This is our second installment in the series by guest author, HG Ferguson.


By HG Ferguson

Oh, but there’s more.  The man makes obeisance to Jesus, at least on his knees, perhaps prostrate.  The demons then beg Jesus not to torture them (Greek).  Jesus asks the man “What is your name,” and in an exercise in subtlety to do horror icon HP Lovecraft proud, Mark records the answer.  “MY name is Legion, for WE are many.”  This flip-flop between singular and plural only enhances the already disturbing mood.  Thousands of demons indwell this man, not merely one, and yet one is the spokescreature.  Creeped yet?  I am.  The demons beg not to be cast out of that region.  Creeped yet?  Getting chilly?  Instead they want to go into the herd of swine grazing not far away.  Jesus grants them leave in a testimony to His Sovereign Power, and they leave.  Straight into the pigs, who thunder down the hillside squealing and screaming and plunging into the lake and thrashing and bubbling and gagging and dying.  I have heard the unforgettable sound of frightened pigs squealing in terror.   Imagine that sound magnified thousands of times mingled with the gurgles of the drowning doomed.

This is horror, my friends.  It simply can be nothing else.

But the demons are gone.  They are cast out.  And when the people of the town dare to draw near, they find the man clothed and in his right mind, sitting at the feet of his Savior.  This is the eucatastrophe of which J.R.R. Tolkien spoke, where God’s Story “turns” and brings everlasting joy.  And it ends with the man telling everyone what the Lord Jesus Christ has done for him!

Yes.  This is horror.  But it ends the right way: evil is destroyed and won’t be coming back in the next lucrative installment, and in that Jesus is glorified.  This is God’s pattern, His paradigm for the horror tale that praises Him.

So…what can we learn from this?  Much.

First, those who just don’t like …THAT… are entitled to their likes and dislikes.  A person who declared “Some of us just really don’t like horror” once castigated me!  True.  But I “really don’t like” bonnet books.  But just because I don’t like a genre does not mean no one should, nor does it mean the horror tale cannot glorify God.  The two most common biblical objections are Phil. 4:8ff, “Whatsoever things are…pure…think on these things,” and especially I Thess. 5:22, “Shun the very appearance of evil.”  Therefore, to many, if not most Christians, the Bible abrogates horror, and good riddance!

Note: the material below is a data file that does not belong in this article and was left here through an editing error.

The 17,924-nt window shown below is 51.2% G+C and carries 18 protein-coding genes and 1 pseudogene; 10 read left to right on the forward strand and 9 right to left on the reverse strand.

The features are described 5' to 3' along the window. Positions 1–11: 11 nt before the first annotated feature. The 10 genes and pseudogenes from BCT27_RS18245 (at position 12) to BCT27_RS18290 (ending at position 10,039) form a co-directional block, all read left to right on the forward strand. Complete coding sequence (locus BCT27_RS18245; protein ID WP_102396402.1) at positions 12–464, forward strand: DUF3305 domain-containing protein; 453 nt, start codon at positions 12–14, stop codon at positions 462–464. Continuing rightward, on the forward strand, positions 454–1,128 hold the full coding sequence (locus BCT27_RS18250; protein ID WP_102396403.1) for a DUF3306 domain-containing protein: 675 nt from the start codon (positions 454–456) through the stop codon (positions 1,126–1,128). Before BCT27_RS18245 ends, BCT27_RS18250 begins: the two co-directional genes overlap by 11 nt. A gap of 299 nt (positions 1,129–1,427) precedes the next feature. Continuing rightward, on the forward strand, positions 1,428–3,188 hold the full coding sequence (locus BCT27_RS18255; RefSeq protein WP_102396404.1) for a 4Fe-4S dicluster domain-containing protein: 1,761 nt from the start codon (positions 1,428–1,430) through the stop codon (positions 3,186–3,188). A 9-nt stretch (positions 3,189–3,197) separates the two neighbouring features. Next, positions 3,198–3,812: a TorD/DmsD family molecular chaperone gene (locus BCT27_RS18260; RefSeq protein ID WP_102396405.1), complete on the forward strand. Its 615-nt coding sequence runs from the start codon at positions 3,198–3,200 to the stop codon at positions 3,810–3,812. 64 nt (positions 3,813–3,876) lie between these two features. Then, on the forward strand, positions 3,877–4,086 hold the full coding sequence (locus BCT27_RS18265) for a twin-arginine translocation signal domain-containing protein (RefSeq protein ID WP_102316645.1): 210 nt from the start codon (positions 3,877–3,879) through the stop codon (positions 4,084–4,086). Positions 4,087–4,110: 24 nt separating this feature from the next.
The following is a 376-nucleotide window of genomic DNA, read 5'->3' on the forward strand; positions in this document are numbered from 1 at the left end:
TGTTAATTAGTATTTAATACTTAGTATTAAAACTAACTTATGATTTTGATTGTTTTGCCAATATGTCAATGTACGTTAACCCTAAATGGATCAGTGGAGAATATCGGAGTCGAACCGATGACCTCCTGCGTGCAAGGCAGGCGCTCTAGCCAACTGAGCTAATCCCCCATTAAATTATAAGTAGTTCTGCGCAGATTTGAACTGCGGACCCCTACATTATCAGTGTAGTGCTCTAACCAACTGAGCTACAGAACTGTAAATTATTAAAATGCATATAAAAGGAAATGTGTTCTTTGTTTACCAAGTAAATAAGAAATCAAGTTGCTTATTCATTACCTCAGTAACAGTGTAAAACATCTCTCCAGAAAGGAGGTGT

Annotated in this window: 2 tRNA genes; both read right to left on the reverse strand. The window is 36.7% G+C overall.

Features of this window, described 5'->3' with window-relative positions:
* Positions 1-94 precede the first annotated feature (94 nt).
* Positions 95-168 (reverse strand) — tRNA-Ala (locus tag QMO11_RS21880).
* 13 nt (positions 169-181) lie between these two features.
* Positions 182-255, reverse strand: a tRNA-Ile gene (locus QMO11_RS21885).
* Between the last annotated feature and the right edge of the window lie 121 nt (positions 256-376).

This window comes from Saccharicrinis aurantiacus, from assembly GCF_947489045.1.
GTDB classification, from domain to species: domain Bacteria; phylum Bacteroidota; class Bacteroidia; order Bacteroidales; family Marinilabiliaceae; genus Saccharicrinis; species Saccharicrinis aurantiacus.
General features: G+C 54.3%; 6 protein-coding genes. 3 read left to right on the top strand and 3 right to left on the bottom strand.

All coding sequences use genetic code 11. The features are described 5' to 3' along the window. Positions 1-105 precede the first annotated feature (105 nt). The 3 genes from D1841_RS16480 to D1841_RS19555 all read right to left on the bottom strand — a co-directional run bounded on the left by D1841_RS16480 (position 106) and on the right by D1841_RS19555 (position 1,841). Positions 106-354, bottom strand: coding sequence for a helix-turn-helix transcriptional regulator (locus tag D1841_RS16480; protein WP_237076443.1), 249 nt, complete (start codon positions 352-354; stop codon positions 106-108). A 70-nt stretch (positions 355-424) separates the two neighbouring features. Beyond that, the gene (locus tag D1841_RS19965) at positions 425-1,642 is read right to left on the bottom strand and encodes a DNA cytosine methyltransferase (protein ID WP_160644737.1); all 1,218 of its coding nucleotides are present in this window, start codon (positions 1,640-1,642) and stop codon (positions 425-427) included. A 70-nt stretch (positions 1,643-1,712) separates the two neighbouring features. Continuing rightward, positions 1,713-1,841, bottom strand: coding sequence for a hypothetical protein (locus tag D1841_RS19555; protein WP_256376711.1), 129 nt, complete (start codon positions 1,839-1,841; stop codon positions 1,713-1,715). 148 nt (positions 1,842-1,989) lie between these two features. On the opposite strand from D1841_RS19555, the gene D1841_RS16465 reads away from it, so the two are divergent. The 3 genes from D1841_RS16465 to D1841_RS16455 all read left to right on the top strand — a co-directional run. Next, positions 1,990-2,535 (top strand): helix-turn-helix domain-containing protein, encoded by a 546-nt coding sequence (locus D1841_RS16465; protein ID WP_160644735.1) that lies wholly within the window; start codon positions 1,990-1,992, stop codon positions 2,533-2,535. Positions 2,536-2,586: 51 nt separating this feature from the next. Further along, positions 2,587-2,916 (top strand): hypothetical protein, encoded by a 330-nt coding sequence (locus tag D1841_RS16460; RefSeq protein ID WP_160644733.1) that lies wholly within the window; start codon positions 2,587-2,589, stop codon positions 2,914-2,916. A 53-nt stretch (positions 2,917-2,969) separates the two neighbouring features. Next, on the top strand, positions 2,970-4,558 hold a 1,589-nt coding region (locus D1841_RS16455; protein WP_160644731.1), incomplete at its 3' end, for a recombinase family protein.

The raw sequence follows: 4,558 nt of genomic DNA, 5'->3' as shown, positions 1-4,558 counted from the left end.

To be continued.


H.G. Ferguson is the author of New Blood, a historical romantic adventure …THAT… tale set in 1755 Pennsylvania on the eve of the French and Indian War and follows the exploits and journey of Rebecca, the Christian “vampire.”

Amazon link: http://www.amazon.com/New-Blood-Book-The-Calling-ebook/dp/B007VDQ850

Look for — he hopes — his “ghost” story Jezebelle coming to Amazon Kindle in October.  His current WIP is a medieval fantasy tale set in another world having an eastern (Slavic) rather than a western European flavor (more Alexander Nevsky than The Lord of the Rings), a stirring and chilly struggle of men, monsters and undead, The Sacred War, with plenty of biblical …THAT… to go around.


About historythrutheages

I write stories of His Story Through The Ages that offer tales of hope and redemption.

Posted on August 5, 2015, in Uncategorized. Bookmark the permalink. Comments Off on TALES FROM THE FIRST CENTURY CRYPT-Part 2.

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